Regarding your "Search for the Lost Mojito" (December 11): I had my first mojito at the now-defunct Havana Clipper several years ago and instantly became a mojitoist, scouring all sources for recipes like some sort of "buzzed" alchemist. I now have an herb garden with four kinds of yerbabuena and a liquor cabinet with rum from all over the world -- sorry, Bacardi.

Having experimented by combining the above items with different citrus fruits, sugars, and bottled waters, I've come to one conclusion. I don't know if I make the best mojitos this side of Havana, but my friends and I had a great time trying (and we've got the lapses in memory to prove it).

Victor Valcarce

Concerning "Gambler's Paradise" in your December 11 edition, first it was: Fix up your hotels, and tourists will come. We did. But they didn't. Then it was: Let's build condos for retired people with money. They died or moved to Palm Beach County. Then it was: Let's bring in the young person, the "yuppie." The demise of Eastern, CenTrust, Southeast Bank, PanAm, and 100 other businesses made them leave Florida. So now it's the South Pointe neighborhood: Yeah, that's the ticket!

Look, it's nice to try, but the only gambler's paradise Miami Beach will ever be is a resort with casinos. Mr. Fisher planned it that way when he developed it in the early Twenties. Casinos are coming, so forget new condos. Forget "the Beach is back," and forget the neighborhood (via the late Mr. Bloom). Somewhere between the Seminoles, Havana, and other states are the casinos of South Florida, because casinos are economic answers to economic problems.

Stan Wertheimer

Reporter Mary Ann Esquivel-Gibbs's story about South Pointe redevelopment was generally on target, but she made a serious error in saying that no master developer came forth in the early years.

Indeed, Earl Worsham was selected as the master developer early on and served as such until he formed a partnership with First Boston Corporation. That combination (clients of mine at the time) helped win the spirited 1980 citywide election referendum, which affirmed public support for redevelopment.

Unfortunately, by the time the issue passed and the city commission was ready and able to move forward, interest rates skyrocketed and it no longer was possible for developers to build with such finances. Worsham and First Boston then had a major dispute, the partnership fell apart, and since then, the entire project has suffered exactly because there is no master developer.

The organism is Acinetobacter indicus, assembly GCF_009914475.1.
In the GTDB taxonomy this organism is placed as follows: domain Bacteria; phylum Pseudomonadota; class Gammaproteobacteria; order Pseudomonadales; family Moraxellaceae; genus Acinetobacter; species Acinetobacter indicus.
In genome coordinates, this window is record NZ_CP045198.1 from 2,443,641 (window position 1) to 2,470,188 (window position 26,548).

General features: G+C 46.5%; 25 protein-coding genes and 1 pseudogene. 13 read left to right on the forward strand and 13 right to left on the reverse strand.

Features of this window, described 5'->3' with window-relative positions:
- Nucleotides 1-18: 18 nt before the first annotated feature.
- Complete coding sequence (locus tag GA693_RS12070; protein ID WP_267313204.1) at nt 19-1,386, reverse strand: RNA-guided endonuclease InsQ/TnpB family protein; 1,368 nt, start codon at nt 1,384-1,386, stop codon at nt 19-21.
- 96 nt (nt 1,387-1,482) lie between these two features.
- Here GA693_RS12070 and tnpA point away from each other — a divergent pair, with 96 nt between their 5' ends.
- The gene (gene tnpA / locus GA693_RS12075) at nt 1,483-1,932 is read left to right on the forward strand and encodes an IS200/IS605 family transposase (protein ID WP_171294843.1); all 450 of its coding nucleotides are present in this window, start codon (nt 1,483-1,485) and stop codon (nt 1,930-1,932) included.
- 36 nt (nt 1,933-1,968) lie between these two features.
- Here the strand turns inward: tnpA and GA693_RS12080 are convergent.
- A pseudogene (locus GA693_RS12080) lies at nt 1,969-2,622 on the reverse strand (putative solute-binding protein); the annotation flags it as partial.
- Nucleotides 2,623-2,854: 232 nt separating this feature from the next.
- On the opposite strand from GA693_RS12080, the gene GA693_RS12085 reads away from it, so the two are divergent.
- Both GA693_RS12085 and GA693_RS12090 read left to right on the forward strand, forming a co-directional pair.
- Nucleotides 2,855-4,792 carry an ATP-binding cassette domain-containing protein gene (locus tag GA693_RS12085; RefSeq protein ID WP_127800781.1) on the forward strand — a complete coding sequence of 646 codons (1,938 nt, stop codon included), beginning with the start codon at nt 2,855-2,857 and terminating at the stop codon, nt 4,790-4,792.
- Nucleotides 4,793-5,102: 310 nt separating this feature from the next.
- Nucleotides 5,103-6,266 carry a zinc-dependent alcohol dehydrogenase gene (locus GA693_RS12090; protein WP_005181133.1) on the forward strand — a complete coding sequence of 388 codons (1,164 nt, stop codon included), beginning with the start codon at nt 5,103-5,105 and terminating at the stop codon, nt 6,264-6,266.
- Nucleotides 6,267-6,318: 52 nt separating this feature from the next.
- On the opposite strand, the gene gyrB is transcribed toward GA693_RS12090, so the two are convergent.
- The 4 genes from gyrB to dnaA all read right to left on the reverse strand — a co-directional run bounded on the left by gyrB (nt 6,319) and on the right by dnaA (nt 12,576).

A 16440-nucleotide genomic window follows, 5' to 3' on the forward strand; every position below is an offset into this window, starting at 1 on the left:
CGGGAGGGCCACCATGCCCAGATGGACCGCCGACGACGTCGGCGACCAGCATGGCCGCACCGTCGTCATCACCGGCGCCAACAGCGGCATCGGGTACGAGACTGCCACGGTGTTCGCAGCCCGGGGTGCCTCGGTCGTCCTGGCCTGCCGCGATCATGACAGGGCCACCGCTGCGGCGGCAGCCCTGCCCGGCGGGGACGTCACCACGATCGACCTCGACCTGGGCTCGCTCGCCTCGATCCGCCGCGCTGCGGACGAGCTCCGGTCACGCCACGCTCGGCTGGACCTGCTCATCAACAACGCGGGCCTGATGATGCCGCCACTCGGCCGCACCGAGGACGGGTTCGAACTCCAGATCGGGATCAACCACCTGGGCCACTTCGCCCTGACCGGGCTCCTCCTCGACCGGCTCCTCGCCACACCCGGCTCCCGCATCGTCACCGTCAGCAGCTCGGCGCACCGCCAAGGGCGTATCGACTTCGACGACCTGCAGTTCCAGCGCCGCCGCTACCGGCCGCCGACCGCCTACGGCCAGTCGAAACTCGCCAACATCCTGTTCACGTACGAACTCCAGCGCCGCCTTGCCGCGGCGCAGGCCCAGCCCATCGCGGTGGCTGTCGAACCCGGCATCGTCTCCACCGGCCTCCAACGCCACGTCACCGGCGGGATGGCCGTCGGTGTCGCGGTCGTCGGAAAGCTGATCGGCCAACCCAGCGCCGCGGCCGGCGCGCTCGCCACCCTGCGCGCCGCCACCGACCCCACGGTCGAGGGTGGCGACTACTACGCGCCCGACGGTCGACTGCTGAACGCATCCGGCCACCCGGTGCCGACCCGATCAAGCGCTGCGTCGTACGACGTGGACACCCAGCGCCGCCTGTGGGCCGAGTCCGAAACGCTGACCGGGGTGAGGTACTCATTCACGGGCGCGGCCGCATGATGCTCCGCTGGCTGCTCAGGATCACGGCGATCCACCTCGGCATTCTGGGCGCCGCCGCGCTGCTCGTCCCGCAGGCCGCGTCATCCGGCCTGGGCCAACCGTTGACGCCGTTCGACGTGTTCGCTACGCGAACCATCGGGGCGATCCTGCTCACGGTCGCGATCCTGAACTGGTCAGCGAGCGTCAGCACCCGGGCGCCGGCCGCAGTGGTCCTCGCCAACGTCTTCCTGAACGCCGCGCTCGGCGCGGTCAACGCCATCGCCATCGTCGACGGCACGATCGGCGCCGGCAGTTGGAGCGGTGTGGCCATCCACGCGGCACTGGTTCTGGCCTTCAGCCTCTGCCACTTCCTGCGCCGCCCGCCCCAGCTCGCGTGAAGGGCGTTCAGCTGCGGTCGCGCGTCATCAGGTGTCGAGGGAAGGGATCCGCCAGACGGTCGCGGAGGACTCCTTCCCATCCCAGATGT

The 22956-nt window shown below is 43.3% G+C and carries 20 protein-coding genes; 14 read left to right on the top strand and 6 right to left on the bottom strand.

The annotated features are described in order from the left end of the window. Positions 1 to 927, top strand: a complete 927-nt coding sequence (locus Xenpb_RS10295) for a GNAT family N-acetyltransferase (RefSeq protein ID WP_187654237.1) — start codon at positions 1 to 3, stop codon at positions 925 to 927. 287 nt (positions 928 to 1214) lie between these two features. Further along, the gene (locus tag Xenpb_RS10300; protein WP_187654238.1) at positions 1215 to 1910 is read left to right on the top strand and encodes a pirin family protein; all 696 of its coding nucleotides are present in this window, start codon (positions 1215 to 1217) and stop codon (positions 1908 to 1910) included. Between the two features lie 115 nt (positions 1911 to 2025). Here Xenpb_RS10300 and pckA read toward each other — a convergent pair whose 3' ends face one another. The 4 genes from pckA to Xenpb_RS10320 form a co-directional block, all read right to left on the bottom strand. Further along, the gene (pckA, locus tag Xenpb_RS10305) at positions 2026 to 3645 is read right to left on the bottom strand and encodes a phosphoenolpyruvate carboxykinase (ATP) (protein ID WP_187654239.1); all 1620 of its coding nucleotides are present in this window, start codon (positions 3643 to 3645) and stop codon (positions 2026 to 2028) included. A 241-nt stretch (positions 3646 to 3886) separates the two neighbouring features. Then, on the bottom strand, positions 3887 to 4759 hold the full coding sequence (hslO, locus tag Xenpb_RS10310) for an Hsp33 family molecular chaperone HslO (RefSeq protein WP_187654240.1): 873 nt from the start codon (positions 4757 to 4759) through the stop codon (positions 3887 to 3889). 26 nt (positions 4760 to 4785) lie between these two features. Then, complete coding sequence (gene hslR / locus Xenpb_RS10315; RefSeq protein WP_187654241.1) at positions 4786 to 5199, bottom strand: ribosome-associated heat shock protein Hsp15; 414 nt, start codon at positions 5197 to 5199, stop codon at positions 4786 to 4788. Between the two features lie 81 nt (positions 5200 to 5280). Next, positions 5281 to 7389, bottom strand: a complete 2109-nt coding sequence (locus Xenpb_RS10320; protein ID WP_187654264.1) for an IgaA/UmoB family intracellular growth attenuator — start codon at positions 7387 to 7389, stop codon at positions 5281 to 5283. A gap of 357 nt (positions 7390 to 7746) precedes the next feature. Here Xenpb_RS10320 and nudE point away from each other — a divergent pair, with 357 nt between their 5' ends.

Without one, the city is really spinning its wheels and should move its redevelopment district up the beach to Collins Avenue (on the ocean) between 14th Street and 24th Street so that the city can get new hotels able to serve as headquarters for large conventions.

In the interim, the city could do worse than simply designate the Fontainebleau Hilton as the city's official headquarters hotel. It's far better equipped than other cities' headquarters, and express buses can make the trip to the convention center in ten minutes or less.

Gerald Schwartz
Miami Beach

In reference to Mark Cleary's letter of December 11, I must offer a counterrebuttal. Mr. Cleary's premise bemoaned the singular lack of thought given to the arguments presented in the December 4 letters to the editor. Included among those letters was one from my husband, who outlined in a concise manner several property crimes that had occurred against me within a one-year period. Mr. Cleary came to some outlandish conclusions in his rebuttal, and in doing so, invalidated his whole premise.

A few observations are definitely in order:
1) My husband did not make any racist comments. Mr. Cleary evidently drew that conclusion from the comment relating to "five-dollar rocks of crack." Nowhere in that statement did my husband single out any one race of people. The last statistics that I read stated drug use was pervasive among both sexes, all races, and all socioeconomic groups in our society. In the last presidential election, my husband voted for Jesse Jackson, while I meekly followed the herd and voted for Michael Dukakis.

2) In regard to the value of my property: I am a teacher in a private school. Please do not cry elitist; as a new teacher in Dade County, I was fortunate to find employment during such difficult economic times. My yearly salary does not equal the estimate Mr. Cleary placed on my automobile. I drive a 1986 VW convertible (not a Beemer), which still sports the slit top. The present value of the car is approximately $5000. While it is not an '81 Citation, it is a popular car for those people in the business of taking automobiles without offering compensation to the owner.

3) In regard to preventive measures, I have implemented the ones that are affordable to me. A pull-out radio was lost while I was parked inside the grounds of one of our public high schools, substituting. Yes, the car was locked.

4) While I have only resided in Miami for one year, I have been a South Floridian for 25 years. "The northern pest hole" from which we came is Marathon, Florida, hardly Yankee territory.

5) Lastly, in regard to my "jewels": I do not have the need for a safety deposit box. The valuable jewels that were stolen happened to be a pair of diamond earrings, left to me by my deceased mother.

I am not determined to stay in Miami. I have found I do not adapt easily to the "big city." If I have had an excessive amount of crime perpetrated against me, it is probably because of mynaivete and inherent faith in mankind...or maybe it's just my karma.